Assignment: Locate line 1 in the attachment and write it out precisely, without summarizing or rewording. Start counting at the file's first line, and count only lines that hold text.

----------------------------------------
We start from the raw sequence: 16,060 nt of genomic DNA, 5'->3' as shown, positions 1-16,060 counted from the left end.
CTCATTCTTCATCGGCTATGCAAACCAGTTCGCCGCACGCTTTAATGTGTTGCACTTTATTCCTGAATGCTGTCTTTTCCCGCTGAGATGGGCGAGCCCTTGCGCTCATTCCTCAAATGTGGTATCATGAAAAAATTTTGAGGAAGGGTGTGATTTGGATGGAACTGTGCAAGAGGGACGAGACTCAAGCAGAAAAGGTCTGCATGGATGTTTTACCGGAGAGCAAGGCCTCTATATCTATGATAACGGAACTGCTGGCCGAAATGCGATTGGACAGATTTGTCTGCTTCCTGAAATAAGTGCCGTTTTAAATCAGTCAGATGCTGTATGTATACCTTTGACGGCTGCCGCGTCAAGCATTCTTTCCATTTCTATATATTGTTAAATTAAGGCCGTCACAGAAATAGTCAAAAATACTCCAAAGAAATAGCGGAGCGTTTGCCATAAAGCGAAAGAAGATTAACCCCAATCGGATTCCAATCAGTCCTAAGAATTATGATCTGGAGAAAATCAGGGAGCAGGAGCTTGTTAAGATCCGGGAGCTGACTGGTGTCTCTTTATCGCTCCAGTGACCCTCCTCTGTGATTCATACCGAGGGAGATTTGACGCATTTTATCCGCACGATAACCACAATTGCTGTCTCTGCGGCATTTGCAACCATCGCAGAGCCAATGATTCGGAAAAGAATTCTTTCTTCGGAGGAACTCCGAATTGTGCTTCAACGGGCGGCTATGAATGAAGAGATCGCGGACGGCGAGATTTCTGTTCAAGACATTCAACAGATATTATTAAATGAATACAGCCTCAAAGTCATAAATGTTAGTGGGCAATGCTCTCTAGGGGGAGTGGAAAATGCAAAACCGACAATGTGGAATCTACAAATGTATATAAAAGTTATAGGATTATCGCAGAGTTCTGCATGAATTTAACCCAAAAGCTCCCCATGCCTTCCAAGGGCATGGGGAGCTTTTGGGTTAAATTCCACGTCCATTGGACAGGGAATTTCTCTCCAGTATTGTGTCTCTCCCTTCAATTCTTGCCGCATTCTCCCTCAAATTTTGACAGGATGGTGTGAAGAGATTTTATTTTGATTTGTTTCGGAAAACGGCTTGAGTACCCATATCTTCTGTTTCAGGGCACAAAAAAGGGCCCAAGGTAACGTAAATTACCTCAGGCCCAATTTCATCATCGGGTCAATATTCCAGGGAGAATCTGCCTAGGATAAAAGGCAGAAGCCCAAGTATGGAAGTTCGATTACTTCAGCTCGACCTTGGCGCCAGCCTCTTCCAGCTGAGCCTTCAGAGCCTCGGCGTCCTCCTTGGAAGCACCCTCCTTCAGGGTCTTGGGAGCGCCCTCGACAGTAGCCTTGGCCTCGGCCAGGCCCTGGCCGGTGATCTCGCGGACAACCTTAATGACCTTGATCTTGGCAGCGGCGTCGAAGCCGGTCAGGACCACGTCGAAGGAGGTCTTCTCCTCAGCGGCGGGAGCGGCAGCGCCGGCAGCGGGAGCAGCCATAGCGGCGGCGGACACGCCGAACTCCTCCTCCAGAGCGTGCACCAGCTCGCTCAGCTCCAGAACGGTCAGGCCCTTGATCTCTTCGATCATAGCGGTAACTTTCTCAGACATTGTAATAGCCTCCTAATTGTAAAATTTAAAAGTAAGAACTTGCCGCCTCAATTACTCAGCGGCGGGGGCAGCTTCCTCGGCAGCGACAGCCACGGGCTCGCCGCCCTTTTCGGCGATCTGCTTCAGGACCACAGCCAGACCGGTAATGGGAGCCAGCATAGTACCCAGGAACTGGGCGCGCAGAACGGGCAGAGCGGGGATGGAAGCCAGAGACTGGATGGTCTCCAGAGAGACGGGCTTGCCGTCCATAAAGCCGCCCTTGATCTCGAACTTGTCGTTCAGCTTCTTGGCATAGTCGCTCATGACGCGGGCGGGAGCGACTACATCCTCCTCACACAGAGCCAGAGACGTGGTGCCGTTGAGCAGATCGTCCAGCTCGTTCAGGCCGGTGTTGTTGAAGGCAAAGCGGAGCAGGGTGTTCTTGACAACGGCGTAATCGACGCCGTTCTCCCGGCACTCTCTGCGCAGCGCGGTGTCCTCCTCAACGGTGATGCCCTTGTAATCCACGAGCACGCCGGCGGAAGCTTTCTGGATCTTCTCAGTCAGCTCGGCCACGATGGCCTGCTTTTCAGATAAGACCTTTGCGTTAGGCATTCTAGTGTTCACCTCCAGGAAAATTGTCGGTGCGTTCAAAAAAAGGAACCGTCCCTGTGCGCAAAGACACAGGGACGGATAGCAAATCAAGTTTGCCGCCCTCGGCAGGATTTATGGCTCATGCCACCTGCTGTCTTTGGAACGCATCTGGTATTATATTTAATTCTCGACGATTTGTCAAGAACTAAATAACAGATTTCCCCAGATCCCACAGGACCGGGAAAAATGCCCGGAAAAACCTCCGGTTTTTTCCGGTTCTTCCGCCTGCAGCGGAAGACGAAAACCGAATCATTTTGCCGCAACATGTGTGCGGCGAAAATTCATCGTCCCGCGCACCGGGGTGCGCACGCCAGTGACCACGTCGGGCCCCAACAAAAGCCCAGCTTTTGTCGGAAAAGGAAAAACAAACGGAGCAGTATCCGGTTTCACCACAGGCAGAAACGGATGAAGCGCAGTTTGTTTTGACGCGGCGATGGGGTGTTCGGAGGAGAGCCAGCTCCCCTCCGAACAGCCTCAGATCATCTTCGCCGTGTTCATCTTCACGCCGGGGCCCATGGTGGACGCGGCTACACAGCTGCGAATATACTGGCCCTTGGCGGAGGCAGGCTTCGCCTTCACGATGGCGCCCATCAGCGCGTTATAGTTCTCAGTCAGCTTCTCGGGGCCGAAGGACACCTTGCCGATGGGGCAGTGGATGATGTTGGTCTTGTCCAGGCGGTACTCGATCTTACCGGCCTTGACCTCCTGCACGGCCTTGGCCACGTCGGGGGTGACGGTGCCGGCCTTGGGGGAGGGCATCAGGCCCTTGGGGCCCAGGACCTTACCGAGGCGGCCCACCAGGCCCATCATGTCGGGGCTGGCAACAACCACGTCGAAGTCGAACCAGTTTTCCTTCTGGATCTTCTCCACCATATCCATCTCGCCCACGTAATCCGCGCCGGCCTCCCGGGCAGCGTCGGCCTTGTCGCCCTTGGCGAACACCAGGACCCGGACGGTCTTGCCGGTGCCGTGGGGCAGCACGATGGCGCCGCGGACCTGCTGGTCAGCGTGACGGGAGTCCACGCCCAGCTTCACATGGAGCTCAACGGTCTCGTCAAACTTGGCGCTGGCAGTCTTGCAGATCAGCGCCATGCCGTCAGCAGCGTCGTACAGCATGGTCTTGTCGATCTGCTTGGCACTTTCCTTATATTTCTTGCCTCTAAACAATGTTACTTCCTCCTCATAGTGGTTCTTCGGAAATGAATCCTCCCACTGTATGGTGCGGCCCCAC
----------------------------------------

We start from the raw sequence: 16,060 nt of genomic DNA, 5'->3' as shown, positions 1-16,060 counted from the left end.